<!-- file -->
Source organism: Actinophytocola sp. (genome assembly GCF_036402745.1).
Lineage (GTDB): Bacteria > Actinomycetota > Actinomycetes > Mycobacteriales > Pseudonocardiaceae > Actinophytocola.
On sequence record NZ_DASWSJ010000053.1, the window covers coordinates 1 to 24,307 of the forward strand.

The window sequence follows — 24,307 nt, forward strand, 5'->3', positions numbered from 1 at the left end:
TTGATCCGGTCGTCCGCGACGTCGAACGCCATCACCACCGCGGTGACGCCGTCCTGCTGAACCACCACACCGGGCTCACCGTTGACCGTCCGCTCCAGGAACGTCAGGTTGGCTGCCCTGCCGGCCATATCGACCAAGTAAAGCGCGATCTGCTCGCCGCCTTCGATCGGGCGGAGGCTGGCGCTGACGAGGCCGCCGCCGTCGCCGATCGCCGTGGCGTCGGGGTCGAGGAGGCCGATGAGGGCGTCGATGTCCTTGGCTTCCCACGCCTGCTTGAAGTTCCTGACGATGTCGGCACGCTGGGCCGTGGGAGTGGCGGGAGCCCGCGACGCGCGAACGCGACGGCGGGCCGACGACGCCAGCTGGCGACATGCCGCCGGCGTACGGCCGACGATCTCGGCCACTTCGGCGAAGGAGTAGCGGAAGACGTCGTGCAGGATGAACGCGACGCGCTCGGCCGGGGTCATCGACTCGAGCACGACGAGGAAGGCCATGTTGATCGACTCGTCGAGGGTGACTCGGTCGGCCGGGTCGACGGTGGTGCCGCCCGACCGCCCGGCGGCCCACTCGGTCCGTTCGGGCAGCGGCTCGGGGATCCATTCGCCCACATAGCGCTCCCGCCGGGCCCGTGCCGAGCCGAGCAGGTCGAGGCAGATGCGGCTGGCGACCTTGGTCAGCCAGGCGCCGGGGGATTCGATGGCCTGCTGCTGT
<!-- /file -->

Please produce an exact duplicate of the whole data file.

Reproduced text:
Source organism: Actinophytocola sp. (genome assembly GCF_036402745.1).
Lineage (GTDB): Bacteria > Actinomycetota > Actinomycetes > Mycobacteriales > Pseudonocardiaceae > Actinophytocola.
On sequence record NZ_DASWSJ010000053.1, the window covers coordinates 1 to 24,307 of the forward strand.

The window sequence follows — 24,307 nt, forward strand, 5'->3', positions numbered from 1 at the left end:
TTGATCCGGTCGTCCGCGACGTCGAACGCCATCACCACCGCGGTGACGCCGTCCTGCTGAACCACCACACCGGGCTCACCGTTGACCGTCCGCTCCAGGAACGTCAGGTTGGCTGCCCTGCCGGCCATATCGACCAAGTAAAGCGCGATCTGCTCGCCGCCTTCGATCGGGCGGAGGCTGGCGCTGACGAGGCCGCCGCCGTCGCCGATCGCCGTGGCGTCGGGGTCGAGGAGGCCGATGAGGGCGTCGATGTCCTTGGCTTCCCACGCCTGCTTGAAGTTCCTGACGATGTCGGCACGCTGGGCCGTGGGAGTGGCGGGAGCCCGCGACGCGCGAACGCGACGGCGGGCCGACGACGCCAGCTGGCGACATGCCGCCGGCGTACGGCCGACGATCTCGGCCACTTCGGCGAAGGAGTAGCGGAAGACGTCGTGCAGGATGAACGCGACGCGCTCGGCCGGGGTCATCGACTCGAGCACGACGAGGAAGGCCATGTTGATCGACTCGTCGAGGGTGACTCGGTCGGCCGGGTCGACGGTGGTGCCGCCCGACCGCCCGGCGGCCCACTCGGTCCGTTCGGGCAGCGGCTCGGGGATCCATTCGCCCACATAGCGCTCCCGCCGGGCCCGTGCCGAGCCGAGCAGGTCGAGGCAGATGCGGCTGGCGACCTTGGTCAGCCAGGCGCCGGGGGATTCGATGGCCTGCTGCTGT